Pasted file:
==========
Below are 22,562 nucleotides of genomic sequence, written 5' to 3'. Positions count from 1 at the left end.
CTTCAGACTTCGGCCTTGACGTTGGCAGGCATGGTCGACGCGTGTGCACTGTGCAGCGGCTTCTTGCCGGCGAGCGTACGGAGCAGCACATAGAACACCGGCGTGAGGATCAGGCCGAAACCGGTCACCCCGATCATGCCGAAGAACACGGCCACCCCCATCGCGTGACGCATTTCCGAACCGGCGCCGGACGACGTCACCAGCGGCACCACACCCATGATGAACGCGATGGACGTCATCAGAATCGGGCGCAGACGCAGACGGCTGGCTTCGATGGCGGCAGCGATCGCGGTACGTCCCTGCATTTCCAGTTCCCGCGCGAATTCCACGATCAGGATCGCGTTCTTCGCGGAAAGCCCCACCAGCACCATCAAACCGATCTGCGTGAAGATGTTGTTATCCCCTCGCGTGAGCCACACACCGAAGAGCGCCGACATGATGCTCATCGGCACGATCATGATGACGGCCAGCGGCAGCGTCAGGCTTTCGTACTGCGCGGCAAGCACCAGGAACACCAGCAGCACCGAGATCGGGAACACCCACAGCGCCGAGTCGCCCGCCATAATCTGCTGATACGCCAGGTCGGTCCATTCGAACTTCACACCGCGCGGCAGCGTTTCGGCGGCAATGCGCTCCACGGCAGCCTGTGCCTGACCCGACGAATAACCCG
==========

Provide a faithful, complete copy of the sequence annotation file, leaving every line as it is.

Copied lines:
Below are 22,562 nucleotides of genomic sequence, written 5' to 3'. Positions count from 1 at the left end.
CTTCAGACTTCGGCCTTGACGTTGGCAGGCATGGTCGACGCGTGTGCACTGTGCAGCGGCTTCTTGCCGGCGAGCGTACGGAGCAGCACATAGAACACCGGCGTGAGGATCAGGCCGAAACCGGTCACCCCGATCATGCCGAAGAACACGGCCACCCCCATCGCGTGACGCATTTCCGAACCGGCGCCGGACGACGTCACCAGCGGCACCACACCCATGATGAACGCGATGGACGTCATCAGAATCGGGCGCAGACGCAGACGGCTGGCTTCGATGGCGGCAGCGATCGCGGTACGTCCCTGCATTTCCAGTTCCCGCGCGAATTCCACGATCAGGATCGCGTTCTTCGCGGAAAGCCCCACCAGCACCATCAAACCGATCTGCGTGAAGATGTTGTTATCCCCTCGCGTGAGCCACACACCGAAGAGCGCCGACATGATGCTCATCGGCACGATCATGATGACGGCCAGCGGCAGCGTCAGGCTTTCGTACTGCGCGGCAAGCACCAGGAACACCAGCAGCACCGAGATCGGGAACACCCACAGCGCCGAGTCGCCCGCCATAATCTGCTGATACGCCAGGTCGGTCCATTCGAACTTCACACCGCGCGGCAGCGTTTCGGCGGCAATGCGCTCCACGGCAGCCTGTGCCTGACCCGACGAATAACCCG